The use of chemical weapons to attack civilians in Syria would be a uniquely abhorrent mass atrocity. If confirmed, it cannot be allowed to stand without a strong response from the international community. But consideration of any response should follow a core set of principles beginning with the protection of innocent men, women and children.
The current options being debated, including targeted missile strikes, carry immense potential unintended consequences for the many civilians caught in the chaos currently engulfing Syria. Military action could deepen the conflict and inflict even more death and injury to a besieged population in harm's way.
At the same time, lack of action in the face of the worst chemical weapons attack on civilians in 25 years cannot be ignored and those found to be responsible must be held accountable. The horrific nature and scope of casualties inflicted by chemical weapons has led most of the world to ban their use. Allowing an attack to occur without a response would give the wrong message and may very well increase the likelihood of their use against civilians in the future.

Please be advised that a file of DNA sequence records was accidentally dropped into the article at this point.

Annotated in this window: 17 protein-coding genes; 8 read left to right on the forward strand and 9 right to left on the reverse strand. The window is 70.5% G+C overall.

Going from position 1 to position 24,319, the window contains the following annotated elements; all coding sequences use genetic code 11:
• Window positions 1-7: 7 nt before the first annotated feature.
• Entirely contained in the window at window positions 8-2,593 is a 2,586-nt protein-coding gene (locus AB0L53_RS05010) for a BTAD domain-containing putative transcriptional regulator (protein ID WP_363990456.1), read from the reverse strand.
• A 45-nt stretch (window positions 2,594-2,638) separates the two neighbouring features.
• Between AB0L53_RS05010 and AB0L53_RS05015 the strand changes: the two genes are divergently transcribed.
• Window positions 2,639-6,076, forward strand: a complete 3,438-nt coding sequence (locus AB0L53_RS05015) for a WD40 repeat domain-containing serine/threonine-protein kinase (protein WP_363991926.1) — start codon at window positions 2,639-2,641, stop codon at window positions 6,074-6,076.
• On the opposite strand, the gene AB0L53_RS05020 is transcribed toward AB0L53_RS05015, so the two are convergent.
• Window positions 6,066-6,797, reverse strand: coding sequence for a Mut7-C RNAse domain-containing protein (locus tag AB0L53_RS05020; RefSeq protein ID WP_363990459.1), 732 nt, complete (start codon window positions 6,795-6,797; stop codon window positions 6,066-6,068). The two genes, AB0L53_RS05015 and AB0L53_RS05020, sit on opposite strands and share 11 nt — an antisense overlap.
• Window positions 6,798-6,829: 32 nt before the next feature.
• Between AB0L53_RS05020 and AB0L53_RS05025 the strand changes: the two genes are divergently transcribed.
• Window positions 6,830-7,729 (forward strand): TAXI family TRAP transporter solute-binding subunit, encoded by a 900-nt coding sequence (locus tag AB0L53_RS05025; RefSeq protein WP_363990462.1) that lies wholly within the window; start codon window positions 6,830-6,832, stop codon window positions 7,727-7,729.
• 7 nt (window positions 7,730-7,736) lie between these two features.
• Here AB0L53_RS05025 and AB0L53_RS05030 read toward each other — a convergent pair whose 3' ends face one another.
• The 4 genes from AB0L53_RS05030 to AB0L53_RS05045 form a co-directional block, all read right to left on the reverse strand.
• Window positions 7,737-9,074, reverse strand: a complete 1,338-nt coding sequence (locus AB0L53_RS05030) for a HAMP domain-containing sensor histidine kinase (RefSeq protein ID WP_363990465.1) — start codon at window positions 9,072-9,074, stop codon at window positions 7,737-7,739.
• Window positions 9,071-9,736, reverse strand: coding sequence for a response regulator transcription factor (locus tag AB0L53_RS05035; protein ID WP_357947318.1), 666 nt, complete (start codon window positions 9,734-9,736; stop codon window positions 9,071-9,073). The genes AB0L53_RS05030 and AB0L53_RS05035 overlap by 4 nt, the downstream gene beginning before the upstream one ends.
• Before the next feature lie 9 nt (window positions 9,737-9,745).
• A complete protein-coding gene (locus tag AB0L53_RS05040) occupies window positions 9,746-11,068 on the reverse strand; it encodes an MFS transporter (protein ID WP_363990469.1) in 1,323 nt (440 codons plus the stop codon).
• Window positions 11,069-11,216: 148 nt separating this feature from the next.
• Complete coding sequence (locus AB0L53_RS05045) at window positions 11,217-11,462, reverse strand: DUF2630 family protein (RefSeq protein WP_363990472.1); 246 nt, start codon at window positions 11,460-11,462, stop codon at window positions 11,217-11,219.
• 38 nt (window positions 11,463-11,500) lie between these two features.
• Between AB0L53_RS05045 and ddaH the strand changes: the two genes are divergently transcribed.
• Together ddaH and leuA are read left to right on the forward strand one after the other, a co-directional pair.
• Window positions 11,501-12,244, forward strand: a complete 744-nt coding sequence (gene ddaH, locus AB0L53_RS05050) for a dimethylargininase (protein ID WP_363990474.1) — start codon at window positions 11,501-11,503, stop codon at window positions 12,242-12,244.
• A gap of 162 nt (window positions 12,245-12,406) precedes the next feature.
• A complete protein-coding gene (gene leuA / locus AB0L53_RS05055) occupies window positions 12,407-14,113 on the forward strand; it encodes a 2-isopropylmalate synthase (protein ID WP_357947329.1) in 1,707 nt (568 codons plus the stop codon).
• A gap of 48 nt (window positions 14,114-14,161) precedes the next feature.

Accountability is essential to preventing future atrocities both in the immediate and long term. The UN Security Council should therefore demand greater and more sustained access for human rights monitors, as well as chemical weapons inspectors and expand their mandate to include investigation of responsibility for the use of such weapons. It should further refer cases of severe human rights abuses to the International Criminal Court.
In the immediate term, preparations should be made for increased refugee flows as well as the need for international humanitarian support for those still within Syria. If Syria continues to refuse full, unfettered access to those most in need, the international community should provide cross-border aid with or without their permission.
With more than 100,000 people killed and more than six million displaced within Syria or to neighboring countries, the current approach has clearly failed. And the longer the war continues, the deeper sectarian hatreds will build, increasing the chances for mass atrocities and genocide.
As the international community considers options to address this crisis, the protection of civilians and prevention of atrocities must be the highest priority.